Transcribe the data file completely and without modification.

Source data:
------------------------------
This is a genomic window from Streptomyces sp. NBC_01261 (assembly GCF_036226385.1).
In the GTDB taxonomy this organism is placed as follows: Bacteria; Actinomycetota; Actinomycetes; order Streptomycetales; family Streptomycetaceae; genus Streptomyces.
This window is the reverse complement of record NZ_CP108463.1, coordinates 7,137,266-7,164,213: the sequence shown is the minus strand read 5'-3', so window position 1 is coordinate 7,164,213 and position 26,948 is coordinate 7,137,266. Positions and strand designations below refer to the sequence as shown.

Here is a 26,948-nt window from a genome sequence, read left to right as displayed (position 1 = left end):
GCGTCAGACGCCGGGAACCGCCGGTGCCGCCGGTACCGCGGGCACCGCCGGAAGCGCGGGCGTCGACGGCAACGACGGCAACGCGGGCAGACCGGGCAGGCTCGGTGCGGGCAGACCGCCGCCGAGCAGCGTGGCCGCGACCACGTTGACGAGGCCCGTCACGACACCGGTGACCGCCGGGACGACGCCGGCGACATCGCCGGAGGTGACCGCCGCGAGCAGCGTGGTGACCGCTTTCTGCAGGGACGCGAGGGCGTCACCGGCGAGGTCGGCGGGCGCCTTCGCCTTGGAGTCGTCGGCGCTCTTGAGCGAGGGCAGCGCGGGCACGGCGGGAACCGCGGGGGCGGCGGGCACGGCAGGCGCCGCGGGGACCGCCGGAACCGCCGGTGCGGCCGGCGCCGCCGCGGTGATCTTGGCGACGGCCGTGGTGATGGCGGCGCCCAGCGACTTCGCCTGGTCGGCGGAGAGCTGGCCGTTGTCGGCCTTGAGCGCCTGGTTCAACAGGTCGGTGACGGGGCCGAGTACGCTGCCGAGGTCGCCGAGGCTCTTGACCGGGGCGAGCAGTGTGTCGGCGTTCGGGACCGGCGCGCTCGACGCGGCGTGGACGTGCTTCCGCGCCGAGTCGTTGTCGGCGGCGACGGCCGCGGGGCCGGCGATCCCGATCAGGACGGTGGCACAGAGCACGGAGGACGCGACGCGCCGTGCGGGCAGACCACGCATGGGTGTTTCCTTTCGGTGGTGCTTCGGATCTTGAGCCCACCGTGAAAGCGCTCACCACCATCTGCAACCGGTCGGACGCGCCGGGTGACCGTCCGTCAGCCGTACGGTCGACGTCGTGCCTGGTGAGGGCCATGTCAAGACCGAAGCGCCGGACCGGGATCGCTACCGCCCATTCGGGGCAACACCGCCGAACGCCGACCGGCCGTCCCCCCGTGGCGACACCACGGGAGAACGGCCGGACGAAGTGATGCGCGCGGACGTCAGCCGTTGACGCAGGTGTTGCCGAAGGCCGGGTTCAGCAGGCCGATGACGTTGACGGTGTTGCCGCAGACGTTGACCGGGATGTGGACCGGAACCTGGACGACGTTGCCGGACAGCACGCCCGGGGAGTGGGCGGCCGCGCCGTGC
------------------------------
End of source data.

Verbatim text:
This is a genomic window from Streptomyces sp. NBC_01261 (assembly GCF_036226385.1).
In the GTDB taxonomy this organism is placed as follows: Bacteria; Actinomycetota; Actinomycetes; order Streptomycetales; family Streptomycetaceae; genus Streptomyces.
This window is the reverse complement of record NZ_CP108463.1, coordinates 7,137,266-7,164,213: the sequence shown is the minus strand read 5'-3', so window position 1 is coordinate 7,164,213 and position 26,948 is coordinate 7,137,266. Positions and strand designations below refer to the sequence as shown.

Here is a 26,948-nt window from a genome sequence, read left to right as displayed (position 1 = left end):
GCGTCAGACGCCGGGAACCGCCGGTGCCGCCGGTACCGCGGGCACCGCCGGAAGCGCGGGCGTCGACGGCAACGACGGCAACGCGGGCAGACCGGGCAGGCTCGGTGCGGGCAGACCGCCGCCGAGCAGCGTGGCCGCGACCACGTTGACGAGGCCCGTCACGACACCGGTGACCGCCGGGACGACGCCGGCGACATCGCCGGAGGTGACCGCCGCGAGCAGCGTGGTGACCGCTTTCTGCAGGGACGCGAGGGCGTCACCGGCGAGGTCGGCGGGCGCCTTCGCCTTGGAGTCGTCGGCGCTCTTGAGCGAGGGCAGCGCGGGCACGGCGGGAACCGCGGGGGCGGCGGGCACGGCAGGCGCCGCGGGGACCGCCGGAACCGCCGGTGCGGCCGGCGCCGCCGCGGTGATCTTGGCGACGGCCGTGGTGATGGCGGCGCCCAGCGACTTCGCCTGGTCGGCGGAGAGCTGGCCGTTGTCGGCCTTGAGCGCCTGGTTCAACAGGTCGGTGACGGGGCCGAGTACGCTGCCGAGGTCGCCGAGGCTCTTGACCGGGGCGAGCAGTGTGTCGGCGTTCGGGACCGGCGCGCTCGACGCGGCGTGGACGTGCTTCCGCGCCGAGTCGTTGTCGGCGGCGACGGCCGCGGGGCCGGCGATCCCGATCAGGACGGTGGCACAGAGCACGGAGGACGCGACGCGCCGTGCGGGCAGACCACGCATGGGTGTTTCCTTTCGGTGGTGCTTCGGATCTTGAGCCCACCGTGAAAGCGCTCACCACCATCTGCAACCGGTCGGACGCGCCGGGTGACCGTCCGTCAGCCGTACGGTCGACGTCGTGCCTGGTGAGGGCCATGTCAAGACCGAAGCGCCGGACCGGGATCGCTACCGCCCATTCGGGGCAACACCGCCGAACGCCGACCGGCCGTCCCCCCGTGGCGACACCACGGGAGAACGGCCGGACGAAGTGATGCGCGCGGACGTCAGCCGTTGACGCAGGTGTTGCCGAAGGCCGGGTTCAGCAGGCCGATGACGTTGACGGTGTTGCCGCAGACGTTGACCGGGATGTGGACCGGAACCTGGACGACGTTGCCGGACAGCACGCCCGGGGAGTGGGCGGCCGCGCCGTGC